Absolutely, yes. And I don’t consider any alternative hypothesis to have made its case yet, either.

    “I don’t know” is not an allowed answer in religion, but it is in science.

  • moptop

    Oh cripes LL,
    That paper proves nothing of the sort. There is no way to know if all factors are considered, or even most factors are considered. If the peer review process has been torqued in one direction, as climategate shows, then the results of Baysian analysis will be torqued as well. Using the twentieth century as a baseline is subject to obvious problems. The brevity of the record, it is a micro segment of geological time, and the fact that the robustness of the 20th century temp record from the CRU is in doubt, based on ruminations on how to get rid of a warm blip in the forties, for example. The twentieth century data set is now on hold for three years while it is re-assembled and revalidated. It doesn’t exist as an entitiy anymore. Just for starters.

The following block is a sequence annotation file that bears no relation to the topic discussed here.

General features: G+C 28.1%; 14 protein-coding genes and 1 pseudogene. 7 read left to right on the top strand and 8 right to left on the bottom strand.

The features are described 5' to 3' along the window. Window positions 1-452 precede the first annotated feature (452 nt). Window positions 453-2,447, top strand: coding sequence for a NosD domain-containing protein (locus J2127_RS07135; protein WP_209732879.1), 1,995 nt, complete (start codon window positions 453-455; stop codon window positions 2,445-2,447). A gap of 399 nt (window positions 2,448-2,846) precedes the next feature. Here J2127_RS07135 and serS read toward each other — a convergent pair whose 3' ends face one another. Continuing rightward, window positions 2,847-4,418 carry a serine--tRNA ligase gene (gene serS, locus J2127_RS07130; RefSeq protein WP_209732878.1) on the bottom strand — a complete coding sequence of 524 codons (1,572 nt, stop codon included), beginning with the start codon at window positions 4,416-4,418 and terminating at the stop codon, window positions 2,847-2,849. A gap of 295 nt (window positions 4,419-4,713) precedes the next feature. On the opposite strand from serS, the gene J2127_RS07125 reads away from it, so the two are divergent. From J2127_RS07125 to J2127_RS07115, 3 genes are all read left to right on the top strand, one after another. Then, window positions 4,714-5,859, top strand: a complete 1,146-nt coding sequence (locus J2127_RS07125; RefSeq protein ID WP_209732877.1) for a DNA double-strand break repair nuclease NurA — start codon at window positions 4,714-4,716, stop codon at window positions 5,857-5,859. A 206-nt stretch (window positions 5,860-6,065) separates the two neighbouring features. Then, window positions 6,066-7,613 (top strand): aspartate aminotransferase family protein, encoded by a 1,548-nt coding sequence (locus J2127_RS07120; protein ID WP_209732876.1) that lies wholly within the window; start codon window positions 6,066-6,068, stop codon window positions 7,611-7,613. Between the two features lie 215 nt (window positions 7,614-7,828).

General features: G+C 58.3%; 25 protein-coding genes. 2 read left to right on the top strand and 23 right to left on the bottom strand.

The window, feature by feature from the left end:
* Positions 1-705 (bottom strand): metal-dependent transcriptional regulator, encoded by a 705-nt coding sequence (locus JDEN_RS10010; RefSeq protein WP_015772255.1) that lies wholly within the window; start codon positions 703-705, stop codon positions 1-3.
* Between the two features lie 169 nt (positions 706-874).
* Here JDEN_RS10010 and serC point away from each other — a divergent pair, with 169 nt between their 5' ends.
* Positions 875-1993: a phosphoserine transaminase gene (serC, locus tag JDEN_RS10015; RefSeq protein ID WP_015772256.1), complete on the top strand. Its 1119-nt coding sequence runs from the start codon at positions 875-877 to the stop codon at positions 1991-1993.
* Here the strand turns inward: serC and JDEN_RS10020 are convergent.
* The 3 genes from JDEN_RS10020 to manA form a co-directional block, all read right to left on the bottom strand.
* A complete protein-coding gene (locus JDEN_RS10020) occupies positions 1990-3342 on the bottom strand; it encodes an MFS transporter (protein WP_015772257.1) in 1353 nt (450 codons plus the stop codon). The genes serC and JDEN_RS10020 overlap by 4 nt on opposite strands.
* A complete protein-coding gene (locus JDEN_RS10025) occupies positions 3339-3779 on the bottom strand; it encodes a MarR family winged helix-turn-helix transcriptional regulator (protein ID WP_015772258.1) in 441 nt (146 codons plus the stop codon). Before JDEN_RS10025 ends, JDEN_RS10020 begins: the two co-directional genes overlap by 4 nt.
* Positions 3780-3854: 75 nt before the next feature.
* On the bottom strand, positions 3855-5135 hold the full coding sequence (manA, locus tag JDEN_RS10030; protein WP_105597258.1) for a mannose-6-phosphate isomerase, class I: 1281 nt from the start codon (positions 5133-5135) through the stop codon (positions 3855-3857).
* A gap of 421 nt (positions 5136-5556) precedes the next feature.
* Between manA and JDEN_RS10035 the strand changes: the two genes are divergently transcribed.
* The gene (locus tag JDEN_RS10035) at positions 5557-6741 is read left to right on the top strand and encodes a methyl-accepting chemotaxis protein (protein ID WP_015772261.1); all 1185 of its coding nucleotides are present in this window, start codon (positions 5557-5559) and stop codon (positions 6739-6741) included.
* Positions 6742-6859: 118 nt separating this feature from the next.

Bayesian logic cannot create understanding where none exists. It is best used to discover the most likely resolution of a difference of *expert* opinion. If we do not understand the climate yet, no expert in the sense required for Bayesian analysis yet exists.

    Eager to hear your thoughts.

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    About Chris Mooney

    Chris is a science and political journalist and commentator and the author of three books, including the New York Times bestselling The Republican War on Science--dubbed "a landmark in contemporary political reporting" by Salon.com and a "well-researched, closely argued and amply referenced indictment of the right wing's assault on science and scientists" by Scientific American--Storm World, and Unscientific America: How Scientific Illiteracy Threatens Our Future, co-authored by Sheril Kirshenbaum. They also write "The Intersection" blog together for Discover blogs. For a longer bio and contact information, see here.